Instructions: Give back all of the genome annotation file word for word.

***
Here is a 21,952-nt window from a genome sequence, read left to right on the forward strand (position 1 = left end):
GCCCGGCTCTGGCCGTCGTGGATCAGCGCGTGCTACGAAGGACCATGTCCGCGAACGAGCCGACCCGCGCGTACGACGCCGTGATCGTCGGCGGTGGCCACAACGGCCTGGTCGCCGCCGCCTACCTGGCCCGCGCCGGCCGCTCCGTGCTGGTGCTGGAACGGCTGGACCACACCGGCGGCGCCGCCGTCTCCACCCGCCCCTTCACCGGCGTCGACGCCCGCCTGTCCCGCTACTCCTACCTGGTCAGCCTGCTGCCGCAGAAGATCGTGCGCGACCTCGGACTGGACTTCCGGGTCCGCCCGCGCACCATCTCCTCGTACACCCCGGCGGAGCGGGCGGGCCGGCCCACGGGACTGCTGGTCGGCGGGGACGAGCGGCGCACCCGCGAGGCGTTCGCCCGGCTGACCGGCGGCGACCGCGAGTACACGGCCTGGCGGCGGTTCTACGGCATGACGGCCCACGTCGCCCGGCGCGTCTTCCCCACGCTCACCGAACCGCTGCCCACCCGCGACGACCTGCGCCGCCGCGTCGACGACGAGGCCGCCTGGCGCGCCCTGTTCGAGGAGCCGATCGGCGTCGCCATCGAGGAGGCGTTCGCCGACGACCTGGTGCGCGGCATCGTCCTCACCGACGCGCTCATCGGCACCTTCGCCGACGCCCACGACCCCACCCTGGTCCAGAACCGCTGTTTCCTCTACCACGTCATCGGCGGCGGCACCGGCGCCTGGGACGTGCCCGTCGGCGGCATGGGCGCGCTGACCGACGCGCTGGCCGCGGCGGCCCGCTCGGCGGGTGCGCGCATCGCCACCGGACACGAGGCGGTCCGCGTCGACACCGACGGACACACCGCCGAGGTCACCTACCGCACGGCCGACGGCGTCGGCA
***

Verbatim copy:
Here is a 21,952-nt window from a genome sequence, read left to right on the forward strand (position 1 = left end):
GCCCGGCTCTGGCCGTCGTGGATCAGCGCGTGCTACGAAGGACCATGTCCGCGAACGAGCCGACCCGCGCGTACGACGCCGTGATCGTCGGCGGTGGCCACAACGGCCTGGTCGCCGCCGCCTACCTGGCCCGCGCCGGCCGCTCCGTGCTGGTGCTGGAACGGCTGGACCACACCGGCGGCGCCGCCGTCTCCACCCGCCCCTTCACCGGCGTCGACGCCCGCCTGTCCCGCTACTCCTACCTGGTCAGCCTGCTGCCGCAGAAGATCGTGCGCGACCTCGGACTGGACTTCCGGGTCCGCCCGCGCACCATCTCCTCGTACACCCCGGCGGAGCGGGCGGGCCGGCCCACGGGACTGCTGGTCGGCGGGGACGAGCGGCGCACCCGCGAGGCGTTCGCCCGGCTGACCGGCGGCGACCGCGAGTACACGGCCTGGCGGCGGTTCTACGGCATGACGGCCCACGTCGCCCGGCGCGTCTTCCCCACGCTCACCGAACCGCTGCCCACCCGCGACGACCTGCGCCGCCGCGTCGACGACGAGGCCGCCTGGCGCGCCCTGTTCGAGGAGCCGATCGGCGTCGCCATCGAGGAGGCGTTCGCCGACGACCTGGTGCGCGGCATCGTCCTCACCGACGCGCTCATCGGCACCTTCGCCGACGCCCACGACCCCACCCTGGTCCAGAACCGCTGTTTCCTCTACCACGTCATCGGCGGCGGCACCGGCGCCTGGGACGTGCCCGTCGGCGGCATGGGCGCGCTGACCGACGCGCTGGCCGCGGCGGCCCGCTCGGCGGGTGCGCGCATCGCCACCGGACACGAGGCGGTCCGCGTCGACACCGACGGACACACCGCCGAGGTCACCTACCGCACGGCCGACGGCGTCGGCA